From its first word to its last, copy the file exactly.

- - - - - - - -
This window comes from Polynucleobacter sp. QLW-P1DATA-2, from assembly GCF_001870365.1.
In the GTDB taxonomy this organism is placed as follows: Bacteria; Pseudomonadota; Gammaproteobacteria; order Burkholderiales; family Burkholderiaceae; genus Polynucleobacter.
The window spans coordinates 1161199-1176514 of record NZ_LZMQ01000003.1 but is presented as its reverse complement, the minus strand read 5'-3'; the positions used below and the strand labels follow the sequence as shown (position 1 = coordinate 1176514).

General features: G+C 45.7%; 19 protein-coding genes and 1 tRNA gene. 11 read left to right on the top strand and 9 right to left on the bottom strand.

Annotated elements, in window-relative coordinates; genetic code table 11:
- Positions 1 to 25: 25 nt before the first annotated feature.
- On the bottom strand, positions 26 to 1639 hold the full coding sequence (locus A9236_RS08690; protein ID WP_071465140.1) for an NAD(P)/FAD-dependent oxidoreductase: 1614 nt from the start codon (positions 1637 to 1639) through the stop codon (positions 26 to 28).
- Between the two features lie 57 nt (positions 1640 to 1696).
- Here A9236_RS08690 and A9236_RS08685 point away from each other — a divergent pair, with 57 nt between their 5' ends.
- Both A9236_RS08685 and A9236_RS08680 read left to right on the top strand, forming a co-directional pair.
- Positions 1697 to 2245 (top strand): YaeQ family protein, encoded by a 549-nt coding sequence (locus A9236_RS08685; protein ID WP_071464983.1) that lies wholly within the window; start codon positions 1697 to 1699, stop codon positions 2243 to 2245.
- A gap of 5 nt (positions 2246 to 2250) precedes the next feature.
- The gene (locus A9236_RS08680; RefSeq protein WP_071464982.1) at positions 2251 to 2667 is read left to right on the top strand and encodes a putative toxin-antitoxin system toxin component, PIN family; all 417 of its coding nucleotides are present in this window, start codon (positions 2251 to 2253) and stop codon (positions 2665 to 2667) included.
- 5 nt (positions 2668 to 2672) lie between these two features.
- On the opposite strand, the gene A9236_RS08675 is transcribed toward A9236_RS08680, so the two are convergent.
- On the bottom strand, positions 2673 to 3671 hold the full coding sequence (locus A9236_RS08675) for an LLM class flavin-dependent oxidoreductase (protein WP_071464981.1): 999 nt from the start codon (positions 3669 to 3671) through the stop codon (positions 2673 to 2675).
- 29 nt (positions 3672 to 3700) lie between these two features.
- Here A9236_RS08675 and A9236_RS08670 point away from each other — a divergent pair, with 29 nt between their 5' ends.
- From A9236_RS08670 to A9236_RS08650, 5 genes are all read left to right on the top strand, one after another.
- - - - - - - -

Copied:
This window comes from Polynucleobacter sp. QLW-P1DATA-2, from assembly GCF_001870365.1.
In the GTDB taxonomy this organism is placed as follows: Bacteria; Pseudomonadota; Gammaproteobacteria; order Burkholderiales; family Burkholderiaceae; genus Polynucleobacter.
The window spans coordinates 1161199-1176514 of record NZ_LZMQ01000003.1 but is presented as its reverse complement, the minus strand read 5'-3'; the positions used below and the strand labels follow the sequence as shown (position 1 = coordinate 1176514).

General features: G+C 45.7%; 19 protein-coding genes and 1 tRNA gene. 11 read left to right on the top strand and 9 right to left on the bottom strand.

Annotated elements, in window-relative coordinates; genetic code table 11:
- Positions 1 to 25: 25 nt before the first annotated feature.
- On the bottom strand, positions 26 to 1639 hold the full coding sequence (locus A9236_RS08690; protein ID WP_071465140.1) for an NAD(P)/FAD-dependent oxidoreductase: 1614 nt from the start codon (positions 1637 to 1639) through the stop codon (positions 26 to 28).
- Between the two features lie 57 nt (positions 1640 to 1696).
- Here A9236_RS08690 and A9236_RS08685 point away from each other — a divergent pair, with 57 nt between their 5' ends.
- Both A9236_RS08685 and A9236_RS08680 read left to right on the top strand, forming a co-directional pair.
- Positions 1697 to 2245 (top strand): YaeQ family protein, encoded by a 549-nt coding sequence (locus A9236_RS08685; protein ID WP_071464983.1) that lies wholly within the window; start codon positions 1697 to 1699, stop codon positions 2243 to 2245.
- A gap of 5 nt (positions 2246 to 2250) precedes the next feature.
- The gene (locus A9236_RS08680; RefSeq protein WP_071464982.1) at positions 2251 to 2667 is read left to right on the top strand and encodes a putative toxin-antitoxin system toxin component, PIN family; all 417 of its coding nucleotides are present in this window, start codon (positions 2251 to 2253) and stop codon (positions 2665 to 2667) included.
- 5 nt (positions 2668 to 2672) lie between these two features.
- On the opposite strand, the gene A9236_RS08675 is transcribed toward A9236_RS08680, so the two are convergent.
- On the bottom strand, positions 2673 to 3671 hold the full coding sequence (locus A9236_RS08675) for an LLM class flavin-dependent oxidoreductase (protein WP_071464981.1): 999 nt from the start codon (positions 3669 to 3671) through the stop codon (positions 2673 to 2675).
- 29 nt (positions 3672 to 3700) lie between these two features.
- Here A9236_RS08675 and A9236_RS08670 point away from each other — a divergent pair, with 29 nt between their 5' ends.
- From A9236_RS08670 to A9236_RS08650, 5 genes are all read left to right on the top strand, one after another.